Tuscarawas River
July 17, 18, 19, 2009



Tuscarawas River

OHCRA's July canoe outing took place on the historic Tuscarawas River near the village of Bolivar. There is so much history in this part of Ohio that a person could spend an entire week and still not see all the area offers.

Our camp was nestled between the Tuscarawas River and interstate 77 at the NTR Canoe Livery. The owners were club members years ago and daughter Stacy treated us like royalty. Jock and Deb settled into camp early on Friday afternoon and then headed off to do the tourist thing. Tony followed and then trip leaders Harold and Laurie drove in with everything packed in their vehicle, including the kitchen sink. A co-worker of Laurie's, Deb, joined us for Friday night and after she arrived the four went to get some food at a local pub. As they were leaving the campground, a huge storm blew through. After returning to make sure camp was secured; they waited out the short storm while eating. That took care of the bad weather for the rest of the weekend, leaving in its wake a beautiful two days for relaxing and having fun.

As the day whittled on, Tom pulled in with his cedar strip canoe and Paul K soon showed up. Part of the reason for canoeing that selected section of the Tuscarawas was to be close to the Schoenbrunn Amphitheatre. The theatre, in New Philadelphia, hosted the outdoor drama, Trumpet in the Land on Saturday and the White Savage show on Friday. Harold and Laurie, Jock, both Debs, Paul K, and Tony enjoyed the Friday evening show. Arriving back at camp they found Ted, Connie, Judy and Rick sitting around a nice fire with Tom. After very little small talk due to the late hour, everyone turned in for the night.


We were up early and enjoying the cool morning with cola, coffee, tea, and working on shuttling plans when Larry and Sophia graced us with their presence. The launch ramp for the trip was at the Craig Pittman Memorial Park. There is a dedicated launch area but the water level had dropped so much in the three weeks since Harold and Laurie scouted it, that we actually drove the vehicles onto the gravel bar to reach the river. Some how Jock acquired a flat tire on his canoe trailer. Luckily, that was all the tire problems from three vehicles.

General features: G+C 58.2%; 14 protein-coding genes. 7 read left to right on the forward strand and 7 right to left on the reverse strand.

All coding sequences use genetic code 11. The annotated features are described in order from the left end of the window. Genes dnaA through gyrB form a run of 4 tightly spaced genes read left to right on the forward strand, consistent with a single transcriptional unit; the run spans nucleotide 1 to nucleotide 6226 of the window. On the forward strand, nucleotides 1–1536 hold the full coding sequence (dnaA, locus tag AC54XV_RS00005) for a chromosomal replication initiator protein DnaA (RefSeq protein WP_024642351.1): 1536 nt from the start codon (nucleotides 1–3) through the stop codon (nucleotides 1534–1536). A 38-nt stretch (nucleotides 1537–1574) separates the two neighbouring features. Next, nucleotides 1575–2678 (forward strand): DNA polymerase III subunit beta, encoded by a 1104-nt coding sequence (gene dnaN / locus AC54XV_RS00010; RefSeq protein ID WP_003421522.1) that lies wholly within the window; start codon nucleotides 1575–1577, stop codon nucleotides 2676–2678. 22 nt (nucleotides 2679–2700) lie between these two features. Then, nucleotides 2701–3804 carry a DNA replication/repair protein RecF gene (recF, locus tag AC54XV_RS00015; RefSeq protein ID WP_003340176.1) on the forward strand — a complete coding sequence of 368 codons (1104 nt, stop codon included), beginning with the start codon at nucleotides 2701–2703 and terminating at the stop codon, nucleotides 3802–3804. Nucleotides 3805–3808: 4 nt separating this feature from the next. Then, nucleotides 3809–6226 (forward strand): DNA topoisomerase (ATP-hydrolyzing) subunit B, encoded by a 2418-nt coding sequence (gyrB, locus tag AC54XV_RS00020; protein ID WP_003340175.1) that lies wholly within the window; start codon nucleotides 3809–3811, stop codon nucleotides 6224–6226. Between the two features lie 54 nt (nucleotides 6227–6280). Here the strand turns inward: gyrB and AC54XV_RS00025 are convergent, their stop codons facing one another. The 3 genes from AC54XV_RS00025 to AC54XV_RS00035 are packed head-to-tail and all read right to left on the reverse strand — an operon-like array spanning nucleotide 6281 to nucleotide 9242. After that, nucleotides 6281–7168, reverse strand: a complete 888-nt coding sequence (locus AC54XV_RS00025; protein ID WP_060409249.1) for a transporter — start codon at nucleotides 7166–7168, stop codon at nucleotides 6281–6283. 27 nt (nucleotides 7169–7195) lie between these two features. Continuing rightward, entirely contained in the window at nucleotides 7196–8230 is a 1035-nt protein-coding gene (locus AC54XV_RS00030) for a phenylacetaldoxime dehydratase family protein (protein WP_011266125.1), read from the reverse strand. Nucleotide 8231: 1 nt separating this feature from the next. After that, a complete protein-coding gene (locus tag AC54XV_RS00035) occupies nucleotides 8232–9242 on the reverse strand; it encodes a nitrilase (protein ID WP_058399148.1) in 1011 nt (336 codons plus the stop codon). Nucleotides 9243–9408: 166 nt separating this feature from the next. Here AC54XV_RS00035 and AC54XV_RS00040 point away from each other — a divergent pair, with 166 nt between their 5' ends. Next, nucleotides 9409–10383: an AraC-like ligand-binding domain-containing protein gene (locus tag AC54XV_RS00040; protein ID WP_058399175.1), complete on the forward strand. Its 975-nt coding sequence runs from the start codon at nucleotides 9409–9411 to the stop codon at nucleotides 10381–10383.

We shoveled off into the shallow but steadily moving current, to start our 12.5-mile trip downstream. The water had a brown to copper tone color to it, making it very difficult to see obstacles located just under the surface. We were pleasantly surprised to not have to exit the canoes for shallow areas as much as we anticipated. We saw lots of muskrat and beaver activity and many holes dug into the banks. Saw lots other woodland critters also, but no eagles. Lunch was on a long gravel bar and the 13 of us paddlers just soaked up the leisure time. With an average of 3.2 MPH, the trip wasn't very back breaking. That wasn't until the last 1/2 to 3/4 mile, where the river was straightened to accommodate I77. That stretch was straight into a stiff head wind, but after rounding the next curve, we were back at camp.

Group Picture

Laurie's sister-in-law, Sindia, was the camp greeter when we drug our bodies back for cold drinks and to let our swollen muscles rest. After getting the upstream vehicles back and relaxing a while, it was soon time for the potluck. The trip leaders provided Sloppy Joes and other related food items soon followed. As always, there was food everywhere. After eating, Larry took a group picture and he and Sophia said their goodbyes and headed home. Most of the other folks got ready to head back south to watch the "Trumpet in the Land" drama.

Sunday we awoke to the sound of sausage frying as Harold was getting the dutch ovens hot and cooking a Mountain Man Breakfast for the whole camp. It was very tasty and we applauded Harold's dedication to keeping the troops happy. After breakfast Ted and Connie started their four hour drive home as did Jock and Deb while Paul, Judy and Rick rode bicycles north on the Ohio and Erie Canal Towpath Trail from Bolivar to Massillon and back, 30 miles. Harold, Laurie and Tony rode the towpath south to Fort Laurens then into Zoar Village and back.

It was a wonderful weekend filled with an upper body work out canoeing then a lower body workout bicycling. That's just what we needed after all the food, drink and mental bonding we had. We'll see everyone next month when we again see what's "Around The Bend".

Donkey is Dead.jpg

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